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  • Should I match the white balance on camera and my lights in a studio?

     Mark Suszko updated 1 year, 2 months ago 2 Members · 3 Posts
  • Alex Newton

    June 10, 2021 at 1:43 pm

    Hi all, if I’m filming in a blacked out studio and want a normal, natural lighting setup (say for an interview), then should I make sure the colour temperature on my camera and my lights matches? Also, as a general rule for a normal, natural lighting setup, should that setting be 5600k?

  • Mark Suszko

    June 11, 2021 at 2:22 pm

    The short simple answer is “yes” balance to daylight color temp on everything.

    The more nuanced answer is; “maybe”.

    Indoors, there is no hard rule you must favor tungsten or daylight for the white balance: it’s all about the look you are trying to achieve, and which balance makes that look easier to achieve.

    There is no one “normal” “natural” interview lighting setup. Once you do your white balance, that is a base level for the color reproduction, which you would then probably start to enhance in one way or another to get to a final look for the colors, on the set, or in post. A shot white balanced to daylight and one balanced to tungsten are, all other things equal, going to look pretty similar in color rendition with, one a little “warmer” (the tungsten balance) than the daylight. The difference can be subtle, or blatant, if you mix sources in the shot with varying temps. What kind of instruments are in your studio? Are they fixed to a particular white balance?

    Also, when you light for “daylight”, I gotta ask; what time of day is the daylight? Sunrise/sunset is going to be much warmer than high noon. Your “daylight” at sunset could look closer to a tungsten white balance at that time of day.

    If you are going for a classical three-point-lit, two-chairs and a potted plant kind of interview set, I’d suggest an indoor white balance.

  • Mark Suszko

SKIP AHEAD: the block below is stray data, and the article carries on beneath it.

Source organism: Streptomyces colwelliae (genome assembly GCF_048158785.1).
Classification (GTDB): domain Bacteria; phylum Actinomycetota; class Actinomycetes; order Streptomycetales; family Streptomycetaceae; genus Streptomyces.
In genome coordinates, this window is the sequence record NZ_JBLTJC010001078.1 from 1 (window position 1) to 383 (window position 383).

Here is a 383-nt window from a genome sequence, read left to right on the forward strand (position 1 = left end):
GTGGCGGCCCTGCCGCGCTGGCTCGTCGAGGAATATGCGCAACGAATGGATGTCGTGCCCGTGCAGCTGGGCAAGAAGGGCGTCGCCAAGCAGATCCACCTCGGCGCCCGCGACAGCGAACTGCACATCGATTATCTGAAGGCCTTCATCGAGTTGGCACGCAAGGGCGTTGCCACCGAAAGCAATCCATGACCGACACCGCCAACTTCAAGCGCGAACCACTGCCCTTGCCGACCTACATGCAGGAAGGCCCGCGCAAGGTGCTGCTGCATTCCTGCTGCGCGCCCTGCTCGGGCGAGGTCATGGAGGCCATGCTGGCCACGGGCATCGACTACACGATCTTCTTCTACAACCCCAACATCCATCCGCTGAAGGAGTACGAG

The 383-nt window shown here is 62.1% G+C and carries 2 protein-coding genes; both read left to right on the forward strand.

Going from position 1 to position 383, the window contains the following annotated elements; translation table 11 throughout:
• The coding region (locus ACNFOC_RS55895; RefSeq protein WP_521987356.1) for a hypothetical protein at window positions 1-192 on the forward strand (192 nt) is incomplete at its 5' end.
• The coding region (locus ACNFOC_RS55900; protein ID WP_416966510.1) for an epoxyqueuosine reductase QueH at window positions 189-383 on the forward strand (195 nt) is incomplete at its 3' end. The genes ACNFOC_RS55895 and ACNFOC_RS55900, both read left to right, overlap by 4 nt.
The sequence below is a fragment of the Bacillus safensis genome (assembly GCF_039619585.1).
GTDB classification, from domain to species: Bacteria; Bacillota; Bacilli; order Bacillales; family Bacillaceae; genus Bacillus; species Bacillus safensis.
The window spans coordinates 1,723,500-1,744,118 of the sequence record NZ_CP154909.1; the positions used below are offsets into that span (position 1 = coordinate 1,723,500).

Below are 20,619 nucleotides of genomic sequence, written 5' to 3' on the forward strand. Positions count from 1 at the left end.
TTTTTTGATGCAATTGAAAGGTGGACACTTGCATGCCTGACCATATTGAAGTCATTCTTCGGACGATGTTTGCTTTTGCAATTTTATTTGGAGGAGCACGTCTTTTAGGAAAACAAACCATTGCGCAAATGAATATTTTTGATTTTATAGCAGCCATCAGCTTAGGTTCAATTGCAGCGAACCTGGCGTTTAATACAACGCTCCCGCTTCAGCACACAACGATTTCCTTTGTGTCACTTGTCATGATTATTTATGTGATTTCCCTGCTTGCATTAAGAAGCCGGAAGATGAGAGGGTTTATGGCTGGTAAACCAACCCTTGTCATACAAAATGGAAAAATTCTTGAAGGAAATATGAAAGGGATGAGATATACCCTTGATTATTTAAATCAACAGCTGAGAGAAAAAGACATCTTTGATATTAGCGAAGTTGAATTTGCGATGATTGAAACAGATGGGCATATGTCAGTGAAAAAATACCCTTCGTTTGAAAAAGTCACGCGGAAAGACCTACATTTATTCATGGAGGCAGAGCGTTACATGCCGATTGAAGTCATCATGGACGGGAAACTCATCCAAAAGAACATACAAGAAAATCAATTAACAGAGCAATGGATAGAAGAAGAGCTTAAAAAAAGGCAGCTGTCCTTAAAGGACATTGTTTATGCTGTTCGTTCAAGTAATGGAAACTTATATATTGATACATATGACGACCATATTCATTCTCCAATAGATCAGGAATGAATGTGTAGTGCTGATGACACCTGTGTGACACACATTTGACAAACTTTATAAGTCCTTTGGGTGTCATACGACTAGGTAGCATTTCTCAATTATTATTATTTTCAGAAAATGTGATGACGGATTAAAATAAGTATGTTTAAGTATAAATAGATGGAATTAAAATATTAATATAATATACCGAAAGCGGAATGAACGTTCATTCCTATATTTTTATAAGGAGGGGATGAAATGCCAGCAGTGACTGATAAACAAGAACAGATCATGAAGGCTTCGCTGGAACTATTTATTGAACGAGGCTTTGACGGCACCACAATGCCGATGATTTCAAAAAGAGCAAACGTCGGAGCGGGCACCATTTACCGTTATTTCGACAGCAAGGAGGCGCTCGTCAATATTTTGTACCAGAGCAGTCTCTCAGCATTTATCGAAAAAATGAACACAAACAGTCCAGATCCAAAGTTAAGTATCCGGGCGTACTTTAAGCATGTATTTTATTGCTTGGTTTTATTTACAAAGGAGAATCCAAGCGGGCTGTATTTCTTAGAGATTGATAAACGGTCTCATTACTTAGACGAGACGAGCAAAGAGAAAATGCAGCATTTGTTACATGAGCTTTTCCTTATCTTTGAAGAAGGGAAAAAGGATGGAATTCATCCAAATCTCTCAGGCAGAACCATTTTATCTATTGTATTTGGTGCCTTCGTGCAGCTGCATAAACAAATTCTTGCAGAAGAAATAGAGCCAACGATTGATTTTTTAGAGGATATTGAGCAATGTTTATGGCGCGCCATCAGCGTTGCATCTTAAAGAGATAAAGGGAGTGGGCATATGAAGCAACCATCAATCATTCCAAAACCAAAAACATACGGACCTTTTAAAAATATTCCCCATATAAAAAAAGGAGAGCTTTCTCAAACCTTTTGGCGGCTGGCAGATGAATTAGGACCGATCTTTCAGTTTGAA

June 11, 2021 at 3:18 pm

    Now I’m gonna ask you what “natural” means to you. Hard light or soft? Obvious lighting or more subtle? That’s not a color temp question but one of type of instrument used and the technique. Do you have spotlights that can focus from hard-edge to soft? Do you have soft boxes or banks? Do you have bounce cards for the fill lighting? If “natural” to you means the lighting isn’t attracting attention, then I gather you want soft light from broad-front sources, or a lot of bounced light.

    You mention what might be a black room limbo type setting, perhaps something like what was used on Charlie Rose interviews. Okay, for that, you need a lot of control to keep the spill from raising the overall level and revealing the walls. Lots of barn doors and cutters and maybe even a “negative fill” black card on a stand, just out of shot. Short depth of field helps here too. I would use soft lights with attached grids to keep the light from spreading too far off the talent, and I’d keep the number of lights small, making each key work double-duty as fill for the other side of the interview. If I didn’t have the big soft lights, I would use PARs with Roscolux tough Opal or spun glass tough-spun diffusion, and maybe extend the barn doors on the lights with some black cinefoil.

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